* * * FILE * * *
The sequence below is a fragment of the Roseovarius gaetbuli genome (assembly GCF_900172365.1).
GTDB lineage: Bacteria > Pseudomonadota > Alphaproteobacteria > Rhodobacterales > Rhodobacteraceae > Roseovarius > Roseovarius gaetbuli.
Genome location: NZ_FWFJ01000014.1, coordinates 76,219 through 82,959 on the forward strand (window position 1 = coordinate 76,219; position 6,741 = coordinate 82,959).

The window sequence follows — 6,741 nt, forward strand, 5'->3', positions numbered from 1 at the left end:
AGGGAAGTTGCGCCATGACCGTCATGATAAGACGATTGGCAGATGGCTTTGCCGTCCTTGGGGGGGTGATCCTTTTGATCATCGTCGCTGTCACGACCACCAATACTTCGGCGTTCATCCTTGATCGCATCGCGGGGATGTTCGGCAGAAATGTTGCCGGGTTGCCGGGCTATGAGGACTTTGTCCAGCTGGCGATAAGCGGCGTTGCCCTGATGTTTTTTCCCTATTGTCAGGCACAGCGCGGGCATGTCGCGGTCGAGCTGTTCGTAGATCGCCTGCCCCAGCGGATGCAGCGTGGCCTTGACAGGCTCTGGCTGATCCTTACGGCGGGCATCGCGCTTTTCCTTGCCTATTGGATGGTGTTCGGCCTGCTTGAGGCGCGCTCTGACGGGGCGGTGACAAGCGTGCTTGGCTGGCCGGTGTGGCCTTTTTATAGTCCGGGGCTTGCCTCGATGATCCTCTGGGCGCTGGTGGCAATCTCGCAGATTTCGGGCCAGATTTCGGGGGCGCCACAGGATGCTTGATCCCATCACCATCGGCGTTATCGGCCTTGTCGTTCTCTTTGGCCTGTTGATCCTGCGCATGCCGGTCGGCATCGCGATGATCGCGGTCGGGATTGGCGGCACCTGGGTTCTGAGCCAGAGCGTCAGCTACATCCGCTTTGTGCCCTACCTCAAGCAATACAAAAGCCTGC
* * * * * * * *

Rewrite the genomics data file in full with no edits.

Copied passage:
The sequence below is a fragment of the Roseovarius gaetbuli genome (assembly GCF_900172365.1).
GTDB lineage: Bacteria > Pseudomonadota > Alphaproteobacteria > Rhodobacterales > Rhodobacteraceae > Roseovarius > Roseovarius gaetbuli.
Genome location: NZ_FWFJ01000014.1, coordinates 76,219 through 82,959 on the forward strand (window position 1 = coordinate 76,219; position 6,741 = coordinate 82,959).

The window sequence follows — 6,741 nt, forward strand, 5'->3', positions numbered from 1 at the left end:
AGGGAAGTTGCGCCATGACCGTCATGATAAGACGATTGGCAGATGGCTTTGCCGTCCTTGGGGGGGTGATCCTTTTGATCATCGTCGCTGTCACGACCACCAATACTTCGGCGTTCATCCTTGATCGCATCGCGGGGATGTTCGGCAGAAATGTTGCCGGGTTGCCGGGCTATGAGGACTTTGTCCAGCTGGCGATAAGCGGCGTTGCCCTGATGTTTTTTCCCTATTGTCAGGCACAGCGCGGGCATGTCGCGGTCGAGCTGTTCGTAGATCGCCTGCCCCAGCGGATGCAGCGTGGCCTTGACAGGCTCTGGCTGATCCTTACGGCGGGCATCGCGCTTTTCCTTGCCTATTGGATGGTGTTCGGCCTGCTTGAGGCGCGCTCTGACGGGGCGGTGACAAGCGTGCTTGGCTGGCCGGTGTGGCCTTTTTATAGTCCGGGGCTTGCCTCGATGATCCTCTGGGCGCTGGTGGCAATCTCGCAGATTTCGGGCCAGATTTCGGGGGCGCCACAGGATGCTTGATCCCATCACCATCGGCGTTATCGGCCTTGTCGTTCTCTTTGGCCTGTTGATCCTGCGCATGCCGGTCGGCATCGCGATGATCGCGGTCGGGATTGGCGGCACCTGGGTTCTGAGCCAGAGCGTCAGCTACATCCGCTTTGTGCCCTACCTCAAGCAATACAAAAGCCTGC